A Note to the Diocese: Guidance for resuming inside worship beginning September 6, 2020.
When this pandemic mess started, we committed to making decisions about whether our churches should open or close with two principles in mind: “Let all that you do be done in love” from 1st Corinthians 16:14, and to be guided by the data. We’ve all been following the numbers very closely, and now it seems they are getting better – the daily count of new cases, the rate of transmission and the percent positive numbers are all going down steadily. So, while we’re out of the woods yet, things are getting better, and it’s time for us to carefully reopen our worship spaces, taking the necessary precautions.
Dr. Anthony Fauci, Director of the National Institute of Allergy and Infectious Diseases and a member of the White House Coronavirus Task Force was a featured speaker on a recent Zoom call for bishops in the Episcopal Church, and our hard-working Bishop Coadjutor was on the call while I was on vacation. Bishop Curry reports that Dr. Fauci emphasized three things to the bishops of the Episcopal Church.
- Wearing masks is the single most important thing we can do to stop the spread of this virus.
- We need to keep physical distance away from people not in our household, at least six feet.
- Avoid crowds. (Dr. Fauci said that it doesn’t depend on the size of the gathering as much how it’s set up, so that people are spread out and wearing masks. He said outside is always better but inside is not ruled out if done right, and that four people outside, close together without masks was considered “a crowd,” while 100 people outside, with proper distance, was not. He said that if churches use the proper precautions, inside worship can be done safely.)
We want to invite the congregations to consider how they can invite people to come together inside our naves, starting September 6th. I require that parishes follow State and CDC guidelines – gatherings should be limited to the number of people we can safely put in our naves using every other pew, maintaining at least 6 feet of physical distance, wearing masks, households sitting together. We also suggest that we not have congregational singing (although soloists or ensembles distanced from others should be fine) and no coffee hours or socials after the services. It will be best if we keep the services brief, and each parish will need to work out a plan for how people enter and exit the buildings so that we can maintain our distance. Still we should make outdoor worship our first choice, where and when possible.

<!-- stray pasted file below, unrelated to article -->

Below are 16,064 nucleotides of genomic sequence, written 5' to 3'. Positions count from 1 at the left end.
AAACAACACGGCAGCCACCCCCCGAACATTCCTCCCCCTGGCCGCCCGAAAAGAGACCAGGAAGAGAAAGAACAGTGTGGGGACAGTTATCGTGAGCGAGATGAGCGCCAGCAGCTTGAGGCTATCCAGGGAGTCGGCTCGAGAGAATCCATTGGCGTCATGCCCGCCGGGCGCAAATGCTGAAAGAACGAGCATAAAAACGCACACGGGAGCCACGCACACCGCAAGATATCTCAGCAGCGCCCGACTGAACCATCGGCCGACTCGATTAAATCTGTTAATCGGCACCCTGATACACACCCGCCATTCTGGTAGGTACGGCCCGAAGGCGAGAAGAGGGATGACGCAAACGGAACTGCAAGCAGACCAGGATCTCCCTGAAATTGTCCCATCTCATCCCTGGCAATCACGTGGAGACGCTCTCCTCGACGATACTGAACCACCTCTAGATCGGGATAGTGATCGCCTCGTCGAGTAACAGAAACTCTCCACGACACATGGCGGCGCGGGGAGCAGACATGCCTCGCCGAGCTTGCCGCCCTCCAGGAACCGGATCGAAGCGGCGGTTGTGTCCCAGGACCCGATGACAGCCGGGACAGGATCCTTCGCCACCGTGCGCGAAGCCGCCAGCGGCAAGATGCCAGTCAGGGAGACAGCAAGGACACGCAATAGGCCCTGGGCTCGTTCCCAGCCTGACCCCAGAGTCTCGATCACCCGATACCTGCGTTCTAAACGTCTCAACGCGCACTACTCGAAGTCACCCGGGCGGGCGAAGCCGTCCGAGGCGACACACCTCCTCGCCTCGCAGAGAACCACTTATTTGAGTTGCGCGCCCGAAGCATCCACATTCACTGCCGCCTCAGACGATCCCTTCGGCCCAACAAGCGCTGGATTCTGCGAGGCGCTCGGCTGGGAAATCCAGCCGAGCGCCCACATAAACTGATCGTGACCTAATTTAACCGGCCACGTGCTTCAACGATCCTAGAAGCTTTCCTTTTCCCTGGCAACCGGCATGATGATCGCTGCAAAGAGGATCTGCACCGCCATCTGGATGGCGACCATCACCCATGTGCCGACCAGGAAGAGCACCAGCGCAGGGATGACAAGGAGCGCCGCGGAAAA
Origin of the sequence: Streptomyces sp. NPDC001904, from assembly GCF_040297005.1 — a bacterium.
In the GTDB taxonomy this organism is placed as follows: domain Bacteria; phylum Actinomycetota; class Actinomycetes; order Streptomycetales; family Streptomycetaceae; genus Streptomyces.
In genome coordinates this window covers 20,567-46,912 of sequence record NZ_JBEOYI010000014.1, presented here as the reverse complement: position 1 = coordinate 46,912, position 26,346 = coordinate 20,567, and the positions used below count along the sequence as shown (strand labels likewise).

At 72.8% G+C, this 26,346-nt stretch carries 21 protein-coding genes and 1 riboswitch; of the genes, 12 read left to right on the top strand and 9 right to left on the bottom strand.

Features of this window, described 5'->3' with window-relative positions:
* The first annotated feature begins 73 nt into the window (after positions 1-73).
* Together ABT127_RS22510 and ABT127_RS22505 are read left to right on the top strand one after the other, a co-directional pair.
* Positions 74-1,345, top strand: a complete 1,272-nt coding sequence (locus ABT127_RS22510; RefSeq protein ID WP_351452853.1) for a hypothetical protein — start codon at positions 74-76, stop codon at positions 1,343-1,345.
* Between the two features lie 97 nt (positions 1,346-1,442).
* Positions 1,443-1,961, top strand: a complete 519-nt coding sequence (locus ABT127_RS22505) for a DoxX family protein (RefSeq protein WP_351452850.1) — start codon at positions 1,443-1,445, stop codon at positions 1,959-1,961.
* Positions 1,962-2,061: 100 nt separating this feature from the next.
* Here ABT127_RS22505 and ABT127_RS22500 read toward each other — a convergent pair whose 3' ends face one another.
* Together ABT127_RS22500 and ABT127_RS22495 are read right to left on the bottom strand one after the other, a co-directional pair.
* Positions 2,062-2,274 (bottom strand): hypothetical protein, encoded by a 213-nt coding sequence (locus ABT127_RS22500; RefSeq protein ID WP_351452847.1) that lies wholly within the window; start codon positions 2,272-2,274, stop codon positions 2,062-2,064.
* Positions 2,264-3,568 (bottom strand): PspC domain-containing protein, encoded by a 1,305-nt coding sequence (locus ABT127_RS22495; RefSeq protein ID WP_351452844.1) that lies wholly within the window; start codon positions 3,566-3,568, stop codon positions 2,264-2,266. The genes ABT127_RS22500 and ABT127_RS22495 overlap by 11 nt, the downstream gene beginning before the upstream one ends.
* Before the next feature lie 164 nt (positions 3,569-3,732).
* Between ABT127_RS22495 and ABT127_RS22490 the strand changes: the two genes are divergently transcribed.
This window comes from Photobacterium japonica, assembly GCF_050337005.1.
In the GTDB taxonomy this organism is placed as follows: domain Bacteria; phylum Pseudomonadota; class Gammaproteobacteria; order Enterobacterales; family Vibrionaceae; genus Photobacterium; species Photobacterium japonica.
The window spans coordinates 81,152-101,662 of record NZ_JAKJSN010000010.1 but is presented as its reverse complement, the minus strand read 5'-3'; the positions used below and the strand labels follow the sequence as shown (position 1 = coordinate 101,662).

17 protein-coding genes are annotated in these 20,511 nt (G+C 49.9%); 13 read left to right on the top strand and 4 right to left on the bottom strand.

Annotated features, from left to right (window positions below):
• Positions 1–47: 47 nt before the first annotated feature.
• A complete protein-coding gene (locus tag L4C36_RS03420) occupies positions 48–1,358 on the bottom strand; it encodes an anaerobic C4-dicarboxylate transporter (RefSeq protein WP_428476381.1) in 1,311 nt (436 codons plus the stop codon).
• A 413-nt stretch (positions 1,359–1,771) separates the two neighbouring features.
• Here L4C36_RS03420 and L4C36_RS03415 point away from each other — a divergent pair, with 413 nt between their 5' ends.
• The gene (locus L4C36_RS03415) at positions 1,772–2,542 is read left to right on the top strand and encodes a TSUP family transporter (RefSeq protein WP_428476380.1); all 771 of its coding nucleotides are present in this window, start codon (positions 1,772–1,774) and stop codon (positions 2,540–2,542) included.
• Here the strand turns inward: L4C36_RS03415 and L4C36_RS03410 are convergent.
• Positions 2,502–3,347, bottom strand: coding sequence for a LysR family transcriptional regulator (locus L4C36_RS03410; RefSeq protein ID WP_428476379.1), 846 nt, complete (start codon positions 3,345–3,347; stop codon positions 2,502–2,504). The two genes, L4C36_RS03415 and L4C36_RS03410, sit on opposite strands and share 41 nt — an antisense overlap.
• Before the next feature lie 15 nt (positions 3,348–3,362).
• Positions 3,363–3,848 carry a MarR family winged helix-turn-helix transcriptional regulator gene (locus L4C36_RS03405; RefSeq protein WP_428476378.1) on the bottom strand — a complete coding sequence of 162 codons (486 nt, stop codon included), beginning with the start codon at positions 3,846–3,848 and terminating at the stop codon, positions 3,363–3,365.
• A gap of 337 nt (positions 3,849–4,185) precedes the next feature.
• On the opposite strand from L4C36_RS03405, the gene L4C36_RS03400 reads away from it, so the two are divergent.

Please note: this is permission, not requirement. If you and your folks feel like you’d rather wait a while before reopening your buildings for in person worship, please wait. The life and work of the Church continues whether we can all meet inside a building or not.
The Eucharist, so central to our understanding of corporate worship, can be an option using good sense and proper precautions – I strongly suggest that we use the bread only. Morning Prayer continues to be a solid option. In any case, we should continue to make our services available on the internet, and encourage people who aren’t comfortable coming to the buildings to join us online.
I am especially grateful to the Rt. Rev. Dr. Glenda Curry and her husband Dr. Bill for their knowledge, experience and advice, especially in helping me understand how to read all these numbers. She is offering to discuss your plans and options about reopening; please call her if you have questions or need some help. We will continue to watch all the Covid-19 numbers and if the downward trends start trending back up, we will have to send another direction to suspend indoor worship again.
Please, please be careful. Please wear your masks – to church and whenever you’re away from home. And please continue to pray for those who are sick, those who are grieving, and for all who serve in hospitals and in the laboratories looking for a vaccine or treatments.
Thank you all for your patience and perseverance through all of this. Thank you for sticking to this suspension of indoor worship, even when you didn’t like it. Thank you for your faithful service to our Lord and our part of God’s holy Church. The Lord bless you and keep you and those you love, this day and forevermore.